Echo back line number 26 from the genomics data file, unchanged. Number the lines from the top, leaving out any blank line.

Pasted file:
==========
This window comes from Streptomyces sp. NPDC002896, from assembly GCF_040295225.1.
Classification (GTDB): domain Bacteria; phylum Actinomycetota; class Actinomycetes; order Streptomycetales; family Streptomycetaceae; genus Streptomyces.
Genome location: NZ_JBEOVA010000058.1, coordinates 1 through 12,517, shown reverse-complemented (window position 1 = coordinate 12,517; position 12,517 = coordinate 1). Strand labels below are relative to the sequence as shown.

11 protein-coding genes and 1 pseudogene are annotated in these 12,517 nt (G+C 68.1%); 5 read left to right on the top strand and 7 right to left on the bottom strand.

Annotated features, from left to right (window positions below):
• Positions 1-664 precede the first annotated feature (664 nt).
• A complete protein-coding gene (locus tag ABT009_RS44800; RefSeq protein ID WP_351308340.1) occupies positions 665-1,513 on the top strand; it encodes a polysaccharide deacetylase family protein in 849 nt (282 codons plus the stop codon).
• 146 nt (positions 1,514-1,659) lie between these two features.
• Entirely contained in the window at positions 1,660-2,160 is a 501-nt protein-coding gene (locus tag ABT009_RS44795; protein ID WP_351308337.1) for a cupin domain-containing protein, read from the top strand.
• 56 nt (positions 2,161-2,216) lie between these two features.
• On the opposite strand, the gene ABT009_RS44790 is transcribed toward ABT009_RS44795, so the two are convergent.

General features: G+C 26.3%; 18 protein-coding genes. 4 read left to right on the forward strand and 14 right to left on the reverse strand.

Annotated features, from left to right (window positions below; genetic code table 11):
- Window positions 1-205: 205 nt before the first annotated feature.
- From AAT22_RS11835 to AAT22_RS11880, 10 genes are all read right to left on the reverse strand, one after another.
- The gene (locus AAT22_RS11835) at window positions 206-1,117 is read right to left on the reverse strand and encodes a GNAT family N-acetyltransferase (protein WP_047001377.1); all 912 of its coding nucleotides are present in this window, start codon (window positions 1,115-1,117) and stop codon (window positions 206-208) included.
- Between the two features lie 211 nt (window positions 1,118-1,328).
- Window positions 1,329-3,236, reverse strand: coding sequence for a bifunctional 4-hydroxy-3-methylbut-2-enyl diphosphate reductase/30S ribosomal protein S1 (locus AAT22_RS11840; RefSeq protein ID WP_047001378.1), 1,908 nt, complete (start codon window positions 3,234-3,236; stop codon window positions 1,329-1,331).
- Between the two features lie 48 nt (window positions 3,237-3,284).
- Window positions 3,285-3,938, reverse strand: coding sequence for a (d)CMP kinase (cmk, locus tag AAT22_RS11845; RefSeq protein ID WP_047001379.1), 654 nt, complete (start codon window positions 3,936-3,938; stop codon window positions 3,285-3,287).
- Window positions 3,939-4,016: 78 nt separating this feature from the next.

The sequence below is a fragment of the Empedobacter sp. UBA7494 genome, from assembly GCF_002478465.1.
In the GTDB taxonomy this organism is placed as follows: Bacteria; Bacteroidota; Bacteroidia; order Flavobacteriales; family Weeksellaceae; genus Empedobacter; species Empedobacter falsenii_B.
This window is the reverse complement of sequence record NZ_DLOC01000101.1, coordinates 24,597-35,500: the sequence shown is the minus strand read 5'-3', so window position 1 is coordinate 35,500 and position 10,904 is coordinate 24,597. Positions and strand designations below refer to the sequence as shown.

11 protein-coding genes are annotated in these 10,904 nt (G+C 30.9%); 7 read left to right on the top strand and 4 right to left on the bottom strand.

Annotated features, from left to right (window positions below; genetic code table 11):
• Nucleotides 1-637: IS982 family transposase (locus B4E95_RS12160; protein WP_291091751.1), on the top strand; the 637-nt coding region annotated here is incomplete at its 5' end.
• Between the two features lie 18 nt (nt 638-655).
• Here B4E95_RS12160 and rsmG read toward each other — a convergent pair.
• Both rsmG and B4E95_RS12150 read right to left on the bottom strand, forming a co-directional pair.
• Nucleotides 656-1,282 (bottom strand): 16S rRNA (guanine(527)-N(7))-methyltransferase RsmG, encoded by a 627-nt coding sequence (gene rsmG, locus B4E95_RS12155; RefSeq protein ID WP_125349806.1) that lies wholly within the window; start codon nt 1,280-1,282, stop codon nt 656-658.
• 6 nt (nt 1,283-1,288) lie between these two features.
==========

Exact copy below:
Annotated features, from left to right (window positions below; genetic code table 11):